In one embodiment where the liquid light-polymerizable material used in the resin 140 is PPF, diethyl fumarate (DEF) is added to the resin 140 to reduce the resin's viscosity. DEF is a monomer precursor to PPF. This monomer cross-links into the resulting implant or scaffold and once cross-linked poses little to no toxicity risk. In one embodiment, the proportion of DEF to PPF is 1:1 by weight. In one embodiment, the proportion of DEF to PPF is 1:2 by weight. In one embodiment, the proportion of DEF to PPF is 1:3 by weight. In another embodiment the proportion of DEF to PPF is less than 1:3 by weight. In yet another embodiment, the substance used to reduce the resin's viscosity is a substance other than DEF. In one embodiment, no substance is added to the resin to reduce the resin's viscosity.

Initiator

Photo-initiators are added to the resin including the liquid light-polymerizable material to promote the polymerization reaction. In one embodiment, bis(2,4,6-trimethylbenzoyl)phenylphosphine oxide (BAPO) brand name Irgacure® 819 (BASF (Ciba Specialty Chemicals)) is used as the initiator. In one embodiment, the percentage by weight of initiator in a resin including the liquid light-polymerizable material is in the range of 0.5% and 1.0%. In another embodiment, the percentage by weight of initiator in a resin including the liquid light-polymerizable material is in the range of 1.0-2.0%. In another embodiment, the percentage by weight of initiator in a resin including the liquid light-polymerizable material is in the range of 2.0-3.0%. In other embodiments, the percentage by weight of initiator in a resin including the liquid light-polymerizable material is lower than 0.5% or higher than 3.0%.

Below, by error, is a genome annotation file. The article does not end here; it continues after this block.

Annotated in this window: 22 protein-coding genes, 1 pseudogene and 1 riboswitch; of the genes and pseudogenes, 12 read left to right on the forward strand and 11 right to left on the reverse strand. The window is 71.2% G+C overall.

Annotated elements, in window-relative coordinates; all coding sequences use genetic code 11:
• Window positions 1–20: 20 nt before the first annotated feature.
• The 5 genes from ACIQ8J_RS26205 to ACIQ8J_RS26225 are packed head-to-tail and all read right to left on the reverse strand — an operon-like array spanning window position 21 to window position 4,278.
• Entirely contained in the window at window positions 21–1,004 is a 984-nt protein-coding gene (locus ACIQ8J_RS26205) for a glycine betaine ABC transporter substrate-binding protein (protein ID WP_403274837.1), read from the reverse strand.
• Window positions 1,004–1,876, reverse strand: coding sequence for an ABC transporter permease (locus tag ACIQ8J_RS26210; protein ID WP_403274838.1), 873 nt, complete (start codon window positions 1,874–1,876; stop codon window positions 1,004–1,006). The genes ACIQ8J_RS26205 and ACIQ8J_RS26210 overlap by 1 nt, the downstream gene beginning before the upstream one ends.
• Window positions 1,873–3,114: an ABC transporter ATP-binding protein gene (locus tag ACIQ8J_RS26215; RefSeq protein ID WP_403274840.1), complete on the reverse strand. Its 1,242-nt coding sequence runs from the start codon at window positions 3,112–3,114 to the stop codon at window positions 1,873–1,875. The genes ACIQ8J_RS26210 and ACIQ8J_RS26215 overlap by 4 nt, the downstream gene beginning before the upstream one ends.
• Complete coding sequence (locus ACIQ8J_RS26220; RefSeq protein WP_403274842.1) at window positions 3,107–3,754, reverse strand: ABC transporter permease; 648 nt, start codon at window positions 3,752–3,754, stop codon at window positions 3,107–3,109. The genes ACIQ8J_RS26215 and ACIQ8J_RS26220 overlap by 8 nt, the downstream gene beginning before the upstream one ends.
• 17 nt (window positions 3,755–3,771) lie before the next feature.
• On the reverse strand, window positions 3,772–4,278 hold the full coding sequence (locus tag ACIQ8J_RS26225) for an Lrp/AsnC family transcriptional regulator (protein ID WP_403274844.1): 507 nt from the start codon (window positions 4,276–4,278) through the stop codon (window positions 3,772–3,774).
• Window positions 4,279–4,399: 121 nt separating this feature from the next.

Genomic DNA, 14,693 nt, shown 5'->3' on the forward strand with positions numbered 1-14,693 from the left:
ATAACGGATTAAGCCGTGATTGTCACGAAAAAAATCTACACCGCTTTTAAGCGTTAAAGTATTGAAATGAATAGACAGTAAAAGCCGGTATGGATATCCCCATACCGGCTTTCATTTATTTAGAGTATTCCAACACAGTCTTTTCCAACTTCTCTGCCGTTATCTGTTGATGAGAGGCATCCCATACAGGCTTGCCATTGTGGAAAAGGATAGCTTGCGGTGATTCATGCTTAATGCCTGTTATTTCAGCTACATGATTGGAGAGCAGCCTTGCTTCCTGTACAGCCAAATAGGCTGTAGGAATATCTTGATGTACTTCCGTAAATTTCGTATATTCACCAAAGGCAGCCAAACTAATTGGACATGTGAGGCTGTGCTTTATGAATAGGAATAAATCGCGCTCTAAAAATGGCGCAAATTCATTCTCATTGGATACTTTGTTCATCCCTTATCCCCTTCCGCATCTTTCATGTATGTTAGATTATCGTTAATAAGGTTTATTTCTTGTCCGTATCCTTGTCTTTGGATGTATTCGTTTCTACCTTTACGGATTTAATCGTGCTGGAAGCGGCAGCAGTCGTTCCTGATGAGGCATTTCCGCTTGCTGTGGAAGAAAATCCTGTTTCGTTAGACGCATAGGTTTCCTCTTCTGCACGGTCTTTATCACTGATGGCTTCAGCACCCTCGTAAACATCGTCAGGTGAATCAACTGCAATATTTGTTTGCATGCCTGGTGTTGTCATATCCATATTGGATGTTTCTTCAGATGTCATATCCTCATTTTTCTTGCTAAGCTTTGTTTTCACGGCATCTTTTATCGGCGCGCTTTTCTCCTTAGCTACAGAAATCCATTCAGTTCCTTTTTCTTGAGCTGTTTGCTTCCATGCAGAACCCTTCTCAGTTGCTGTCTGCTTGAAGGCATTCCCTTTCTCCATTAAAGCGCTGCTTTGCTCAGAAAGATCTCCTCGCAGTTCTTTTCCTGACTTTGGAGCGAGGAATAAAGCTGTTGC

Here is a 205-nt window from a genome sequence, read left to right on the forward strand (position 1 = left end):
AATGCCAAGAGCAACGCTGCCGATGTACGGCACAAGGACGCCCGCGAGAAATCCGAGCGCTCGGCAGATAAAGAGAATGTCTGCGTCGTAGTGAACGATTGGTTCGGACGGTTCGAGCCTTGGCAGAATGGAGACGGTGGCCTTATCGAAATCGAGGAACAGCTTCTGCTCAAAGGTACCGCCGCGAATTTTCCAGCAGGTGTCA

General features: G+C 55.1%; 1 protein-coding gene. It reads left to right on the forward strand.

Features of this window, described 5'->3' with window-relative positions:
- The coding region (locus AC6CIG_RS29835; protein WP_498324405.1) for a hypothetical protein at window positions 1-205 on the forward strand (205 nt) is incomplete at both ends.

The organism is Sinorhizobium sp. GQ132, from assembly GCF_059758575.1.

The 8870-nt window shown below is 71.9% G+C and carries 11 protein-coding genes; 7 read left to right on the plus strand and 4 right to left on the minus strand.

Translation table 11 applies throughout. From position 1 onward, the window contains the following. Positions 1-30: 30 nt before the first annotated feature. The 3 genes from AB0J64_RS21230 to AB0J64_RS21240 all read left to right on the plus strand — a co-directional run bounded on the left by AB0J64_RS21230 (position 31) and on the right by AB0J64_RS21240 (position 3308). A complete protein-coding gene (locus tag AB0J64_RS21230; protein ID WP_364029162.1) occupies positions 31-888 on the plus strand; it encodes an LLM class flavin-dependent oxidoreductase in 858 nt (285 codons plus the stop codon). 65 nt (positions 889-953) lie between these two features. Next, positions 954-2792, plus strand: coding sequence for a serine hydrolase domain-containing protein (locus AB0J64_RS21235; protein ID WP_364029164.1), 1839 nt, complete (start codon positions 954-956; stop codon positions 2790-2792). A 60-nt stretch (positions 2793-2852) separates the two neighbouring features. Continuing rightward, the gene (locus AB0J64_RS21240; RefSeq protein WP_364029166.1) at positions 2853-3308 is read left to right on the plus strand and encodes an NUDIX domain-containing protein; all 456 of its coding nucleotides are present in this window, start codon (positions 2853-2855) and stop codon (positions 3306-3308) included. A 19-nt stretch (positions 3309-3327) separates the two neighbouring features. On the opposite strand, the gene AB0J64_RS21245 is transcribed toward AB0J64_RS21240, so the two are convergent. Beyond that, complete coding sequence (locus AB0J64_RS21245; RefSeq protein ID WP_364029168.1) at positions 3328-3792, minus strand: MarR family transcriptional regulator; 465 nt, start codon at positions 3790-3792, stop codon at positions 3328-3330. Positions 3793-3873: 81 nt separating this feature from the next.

Dye

As discussed above, the between-plane (z) resolution of the cDLP process may be further controlled by controlling the depth of penetration of polymerizing light energy into the light-polymerizable material being cured or previously cured implant layers. Some level of light penetration into previously rendered layers may be desired to ensure overcuring or stitching between layers, also known as interlayer binding. However, if light penetrates too deeply, previously cured layers may overcure resulting in undesired characteristics of the resulting implant or scaffold.

A property of the chosen dye to take into consideration is its ability to stay suspended in the resin throughout the rendering process. For some dyes, it may be necessary to stop the process and re-stir the resin if the dye is settling out.

In one embodiment, a dye is added to the resin including the liquid light-polymerizable material to at least in part control the depth of penetration of polymerizing light energy into the scaffold or implant layers and therefore assist in controlling interlayer binding. In one embodiment, the dye possesses some of the same characteristics described above for the liquid light-polymerizable material including no toxicity. For example, dyes such as azo chromium dye that may provide adequate control of the depth of penetration of polymerizing light energy into the scaffold or implant layers may be toxic and thus may not be well suited for implant applications.